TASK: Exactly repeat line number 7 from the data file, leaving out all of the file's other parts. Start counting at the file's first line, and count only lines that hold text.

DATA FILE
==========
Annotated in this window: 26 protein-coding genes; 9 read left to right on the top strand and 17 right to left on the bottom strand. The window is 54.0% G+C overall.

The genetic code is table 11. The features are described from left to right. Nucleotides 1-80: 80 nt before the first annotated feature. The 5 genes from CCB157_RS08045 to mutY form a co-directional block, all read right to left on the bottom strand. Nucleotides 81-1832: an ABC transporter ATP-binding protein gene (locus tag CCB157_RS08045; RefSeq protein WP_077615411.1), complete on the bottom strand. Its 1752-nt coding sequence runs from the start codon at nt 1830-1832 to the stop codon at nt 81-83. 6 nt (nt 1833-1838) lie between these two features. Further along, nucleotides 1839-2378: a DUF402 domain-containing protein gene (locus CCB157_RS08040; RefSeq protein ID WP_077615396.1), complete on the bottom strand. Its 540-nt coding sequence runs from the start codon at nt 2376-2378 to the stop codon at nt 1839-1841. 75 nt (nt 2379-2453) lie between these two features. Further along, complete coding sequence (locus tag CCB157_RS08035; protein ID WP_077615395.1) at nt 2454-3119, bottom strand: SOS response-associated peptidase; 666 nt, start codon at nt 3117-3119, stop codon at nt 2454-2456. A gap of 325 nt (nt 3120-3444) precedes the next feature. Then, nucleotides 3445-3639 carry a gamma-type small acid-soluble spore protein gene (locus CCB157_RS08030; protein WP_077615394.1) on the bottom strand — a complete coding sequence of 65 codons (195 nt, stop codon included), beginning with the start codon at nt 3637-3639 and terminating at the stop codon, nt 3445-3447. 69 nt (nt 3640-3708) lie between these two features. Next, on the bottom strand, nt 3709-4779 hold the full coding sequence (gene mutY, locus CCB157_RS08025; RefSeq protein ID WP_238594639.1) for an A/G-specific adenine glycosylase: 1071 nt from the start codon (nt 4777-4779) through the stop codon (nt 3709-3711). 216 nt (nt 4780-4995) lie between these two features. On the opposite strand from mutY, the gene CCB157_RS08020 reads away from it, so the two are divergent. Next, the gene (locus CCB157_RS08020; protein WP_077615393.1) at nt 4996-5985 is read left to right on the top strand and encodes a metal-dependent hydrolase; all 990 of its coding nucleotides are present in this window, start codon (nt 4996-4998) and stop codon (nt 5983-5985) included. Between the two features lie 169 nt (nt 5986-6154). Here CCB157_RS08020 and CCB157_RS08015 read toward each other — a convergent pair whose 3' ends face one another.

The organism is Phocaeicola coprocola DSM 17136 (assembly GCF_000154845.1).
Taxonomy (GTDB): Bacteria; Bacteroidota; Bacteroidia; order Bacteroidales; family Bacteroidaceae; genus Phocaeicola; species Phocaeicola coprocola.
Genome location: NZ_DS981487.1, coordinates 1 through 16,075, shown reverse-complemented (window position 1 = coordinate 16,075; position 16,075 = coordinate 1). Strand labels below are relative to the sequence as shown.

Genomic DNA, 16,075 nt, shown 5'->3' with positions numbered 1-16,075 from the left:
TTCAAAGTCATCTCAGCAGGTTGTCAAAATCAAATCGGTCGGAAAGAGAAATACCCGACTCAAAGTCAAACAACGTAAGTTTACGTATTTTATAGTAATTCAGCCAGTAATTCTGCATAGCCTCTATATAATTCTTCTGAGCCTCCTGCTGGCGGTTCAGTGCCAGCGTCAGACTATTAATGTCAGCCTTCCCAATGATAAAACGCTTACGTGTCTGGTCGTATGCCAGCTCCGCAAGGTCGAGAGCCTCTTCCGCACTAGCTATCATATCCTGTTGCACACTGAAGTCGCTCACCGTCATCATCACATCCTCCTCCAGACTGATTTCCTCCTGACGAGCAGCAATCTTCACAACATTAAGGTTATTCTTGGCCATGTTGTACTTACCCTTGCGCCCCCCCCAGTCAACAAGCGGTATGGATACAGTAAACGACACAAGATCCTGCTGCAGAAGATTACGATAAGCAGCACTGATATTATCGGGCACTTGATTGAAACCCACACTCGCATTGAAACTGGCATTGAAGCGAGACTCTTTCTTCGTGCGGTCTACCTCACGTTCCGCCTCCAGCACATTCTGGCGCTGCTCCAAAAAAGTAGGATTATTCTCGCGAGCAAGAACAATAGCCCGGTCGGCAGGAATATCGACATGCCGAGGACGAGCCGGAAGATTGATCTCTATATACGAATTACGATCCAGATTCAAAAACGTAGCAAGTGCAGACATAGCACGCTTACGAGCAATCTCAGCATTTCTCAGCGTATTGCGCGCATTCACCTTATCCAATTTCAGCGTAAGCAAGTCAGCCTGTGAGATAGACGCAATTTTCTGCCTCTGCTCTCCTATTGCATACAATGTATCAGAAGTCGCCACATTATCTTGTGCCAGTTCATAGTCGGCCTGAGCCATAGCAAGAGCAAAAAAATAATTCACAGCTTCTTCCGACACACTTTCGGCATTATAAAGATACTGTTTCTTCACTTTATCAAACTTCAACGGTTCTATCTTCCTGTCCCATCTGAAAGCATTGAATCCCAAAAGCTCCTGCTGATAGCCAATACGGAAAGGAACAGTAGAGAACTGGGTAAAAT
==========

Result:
TTCAAAGTCATCTCAGCAGGTTGTCAAAATCAAATCGGTCGGAAAGAGAAATACCCGACTCAAAGTCAAACAACGTAAGTTTACGTATTTTATAGTAATTCAGCCAGTAATTCTGCATAGCCTCTATATAATTCTTCTGAGCCTCCTGCTGGCGGTTCAGTGCCAGCGTCAGACTATTAATGTCAGCCTTCCCAATGATAAAACGCTTACGTGTCTGGTCGTATGCCAGCTCCGCAAGGTCGAGAGCCTCTTCCGCACTAGCTATCATATCCTGTTGCACACTGAAGTCGCTCACCGTCATCATCACATCCTCCTCCAGACTGATTTCCTCCTGACGAGCAGCAATCTTCACAACATTAAGGTTATTCTTGGCCATGTTGTACTTACCCTTGCGCCCCCCCCAGTCAACAAGCGGTATGGATACAGTAAACGACACAAGATCCTGCTGCAGAAGATTACGATAAGCAGCACTGATATTATCGGGCACTTGATTGAAACCCACACTCGCATTGAAACTGGCATTGAAGCGAGACTCTTTCTTCGTGCGGTCTACCTCACGTTCCGCCTCCAGCACATTCTGGCGCTGCTCCAAAAAAGTAGGATTATTCTCGCGAGCAAGAACAATAGCCCGGTCGGCAGGAATATCGACATGCCGAGGACGAGCCGGAAGATTGATCTCTATATACGAATTACGATCCAGATTCAAAAACGTAGCAAGTGCAGACATAGCACGCTTACGAGCAATCTCAGCATTTCTCAGCGTATTGCGCGCATTCACCTTATCCAATTTCAGCGTAAGCAAGTCAGCCTGTGAGATAGACGCAATTTTCTGCCTCTGCTCTCCTATTGCATACAATGTATCAGAAGTCGCCACATTATCTTGTGCCAGTTCATAGTCGGCCTGAGCCATAGCAAGAGCAAAAAAATAATTCACAGCTTCTTCCGACACACTTTCGGCATTATAAAGATACTGTTTCTTCACTTTATCAAACTTCAACGGTTCTATCTTCCTGTCCCATCTGAAAGCATTGAATCCCAAAAGCTCCTGCTGATAGCCAATACGGAAAGGAACAGTAGAGAACTGGGTAAAAT